Election Day is every American citizen’s chance to vote their conscience. We can vote to support the distinguished ladies and gentlemen that represent us in the halls of power. Or we can participate in a perfectly legal and binding coup d’etat and vote the bums outta office.
That’s a lot of power at the end of our fingertips, but that’s exactly where that power belongs. The “will of the people” should be the only thing that decides an election, whether it be presidential, congressional, or even student council. Unfortunately, this ideal has become much more difficult to guarantee due to the proliferation of and reliance on electronic voting machines throughout the country.
Let’s think about that for a second… “Electronic Voting Machine” is just a fancy name for a computer. It might be the hi-tech touch screen that directly records your vote, or it might just be the scanner that tabulates your paper ballot. So it has all of the vulnerabilities that any other computer might have… There might be accidental bugs in the software. Or maybe a developer is paid to insert a not-so-accidental piece of code in the program. The hardware may malfunction. Or a piece of equipment, storage medium, or trusted network might be compromised by an outside virus or other malware.
Surely, the government is intimately involved in the development, testing, implementation, distribution, and usage of something so vital that it will determine what’s written in future history books. Right?
Nope. The software and hardware are developed and sold to individual counties by private for-profit companies. Unfortunately, these companies treat everything involved in the process of manufacturing their electronic voting solutions as very closely held trade secrets. These vendors provide a report (produced by another private company) verifying that the electronic voting machines are safe, secure, and accurate. However, there is no involvement by any truly independent entities in this certification process.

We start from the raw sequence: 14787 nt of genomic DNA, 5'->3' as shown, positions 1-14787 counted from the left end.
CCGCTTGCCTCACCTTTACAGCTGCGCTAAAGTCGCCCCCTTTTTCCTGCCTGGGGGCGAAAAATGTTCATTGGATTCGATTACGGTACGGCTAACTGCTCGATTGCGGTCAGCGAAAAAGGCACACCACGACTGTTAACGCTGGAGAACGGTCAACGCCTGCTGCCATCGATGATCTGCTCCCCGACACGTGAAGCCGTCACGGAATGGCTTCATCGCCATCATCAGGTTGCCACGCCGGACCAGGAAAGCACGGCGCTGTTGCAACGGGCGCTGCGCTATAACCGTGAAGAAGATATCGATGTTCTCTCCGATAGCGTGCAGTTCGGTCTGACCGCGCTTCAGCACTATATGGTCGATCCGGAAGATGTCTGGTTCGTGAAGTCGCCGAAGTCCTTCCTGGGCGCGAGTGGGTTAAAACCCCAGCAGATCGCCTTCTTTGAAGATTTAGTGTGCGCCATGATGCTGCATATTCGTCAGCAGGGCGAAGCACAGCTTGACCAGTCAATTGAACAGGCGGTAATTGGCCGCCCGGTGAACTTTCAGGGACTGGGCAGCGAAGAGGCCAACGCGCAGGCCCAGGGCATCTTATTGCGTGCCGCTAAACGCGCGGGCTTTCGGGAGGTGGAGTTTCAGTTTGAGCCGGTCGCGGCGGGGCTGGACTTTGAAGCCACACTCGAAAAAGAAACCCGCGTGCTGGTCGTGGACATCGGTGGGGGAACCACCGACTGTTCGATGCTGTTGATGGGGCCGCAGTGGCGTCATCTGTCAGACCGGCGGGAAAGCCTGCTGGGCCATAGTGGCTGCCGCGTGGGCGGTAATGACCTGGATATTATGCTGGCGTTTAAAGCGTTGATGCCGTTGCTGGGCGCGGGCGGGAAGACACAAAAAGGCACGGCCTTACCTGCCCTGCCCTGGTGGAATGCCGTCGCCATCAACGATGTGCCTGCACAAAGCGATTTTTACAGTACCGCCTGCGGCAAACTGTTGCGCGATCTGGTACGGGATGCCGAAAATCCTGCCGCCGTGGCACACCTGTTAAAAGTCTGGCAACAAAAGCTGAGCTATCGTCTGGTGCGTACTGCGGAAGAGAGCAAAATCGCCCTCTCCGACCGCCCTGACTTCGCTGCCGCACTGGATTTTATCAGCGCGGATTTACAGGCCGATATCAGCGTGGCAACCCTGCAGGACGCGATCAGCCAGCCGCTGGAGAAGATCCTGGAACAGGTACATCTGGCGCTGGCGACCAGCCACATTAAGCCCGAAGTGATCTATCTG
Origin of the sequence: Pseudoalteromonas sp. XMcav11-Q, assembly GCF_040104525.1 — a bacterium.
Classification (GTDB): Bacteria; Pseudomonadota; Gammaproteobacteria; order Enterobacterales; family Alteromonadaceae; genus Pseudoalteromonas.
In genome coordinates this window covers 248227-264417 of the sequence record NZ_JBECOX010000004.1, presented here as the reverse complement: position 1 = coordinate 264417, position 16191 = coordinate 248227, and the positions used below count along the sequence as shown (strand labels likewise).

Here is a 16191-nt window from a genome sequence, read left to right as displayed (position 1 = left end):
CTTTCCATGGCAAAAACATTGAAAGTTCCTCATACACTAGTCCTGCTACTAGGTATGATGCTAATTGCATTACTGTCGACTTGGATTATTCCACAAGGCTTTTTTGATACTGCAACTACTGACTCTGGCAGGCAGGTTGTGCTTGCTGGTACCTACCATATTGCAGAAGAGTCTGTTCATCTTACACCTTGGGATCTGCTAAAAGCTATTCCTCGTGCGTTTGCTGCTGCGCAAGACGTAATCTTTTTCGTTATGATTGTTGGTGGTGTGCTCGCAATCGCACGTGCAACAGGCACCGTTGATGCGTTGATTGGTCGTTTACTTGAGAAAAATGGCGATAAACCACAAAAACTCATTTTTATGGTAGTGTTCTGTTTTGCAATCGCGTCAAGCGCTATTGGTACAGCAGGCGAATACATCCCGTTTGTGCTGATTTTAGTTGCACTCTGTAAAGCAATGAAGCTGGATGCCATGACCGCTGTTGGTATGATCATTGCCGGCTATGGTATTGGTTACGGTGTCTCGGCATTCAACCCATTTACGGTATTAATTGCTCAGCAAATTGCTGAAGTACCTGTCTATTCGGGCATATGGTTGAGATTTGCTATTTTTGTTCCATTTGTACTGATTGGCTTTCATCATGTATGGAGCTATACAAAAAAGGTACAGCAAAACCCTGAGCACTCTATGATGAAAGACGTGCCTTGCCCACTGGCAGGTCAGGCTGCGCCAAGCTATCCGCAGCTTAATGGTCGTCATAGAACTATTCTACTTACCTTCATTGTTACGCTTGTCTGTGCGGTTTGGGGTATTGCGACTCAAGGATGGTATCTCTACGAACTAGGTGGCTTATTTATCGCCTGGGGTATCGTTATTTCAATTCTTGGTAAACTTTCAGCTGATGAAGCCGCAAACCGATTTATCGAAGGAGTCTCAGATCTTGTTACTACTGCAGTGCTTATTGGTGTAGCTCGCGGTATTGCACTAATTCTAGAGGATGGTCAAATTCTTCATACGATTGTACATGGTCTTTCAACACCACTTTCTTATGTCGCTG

Don’t get me wrong… Anyone who’s read this blog knows that I’m a fan of technology. But this is a case of technology applied to a situation without a proper level of common sense and oversight. I hope we can make the appropriate changes before the inevitable happens, and a major election comes under suspicion. Or maybe an entire election will be stolen, and no one will be the wiser.
Here are links to resources covering this topic in much more detail…
A fascinating (and frightening) HBO documentary focusing on the problems and controversy surrounding electronic voting machines (and the vendors who sell them) in the past couple of elections. I didn’t want to embed it here because it’s pretty big (1 hour 21 minutes), but you can follow the link the Google Video. Highly recommended.
How to Steal an Election by Hacking the Vote
An in-depth article from Ars Technica discussing exactly how easy it would be for a determined individual with the right access to steal a statewide election.
Black Box Voting
Black Box Voting is a national nonprofit, nonpartisan elections watchdog group whose mission is to ensure fair and accurate elections through citizen oversight. The founder of this organization is featured prominently in the “Hacking Democracy” documentary previously mentioned.
The Second American Revolution, Part 1
The Second American Revolution, Part 2
These are links to my buddy Jeff’s blog. The current state of American politics has inspired Jeff to write an interesting and well-argued case condemning both the Democratic and Republican political parties as abject failures in what should be their number one priority, representing the interests of their constituents. This isn’t exactly on-topic regarding electronic voting, but I whole-heartedly agree with Jeff on this issue. Read what he has to say and then let him know what you think one way or the other.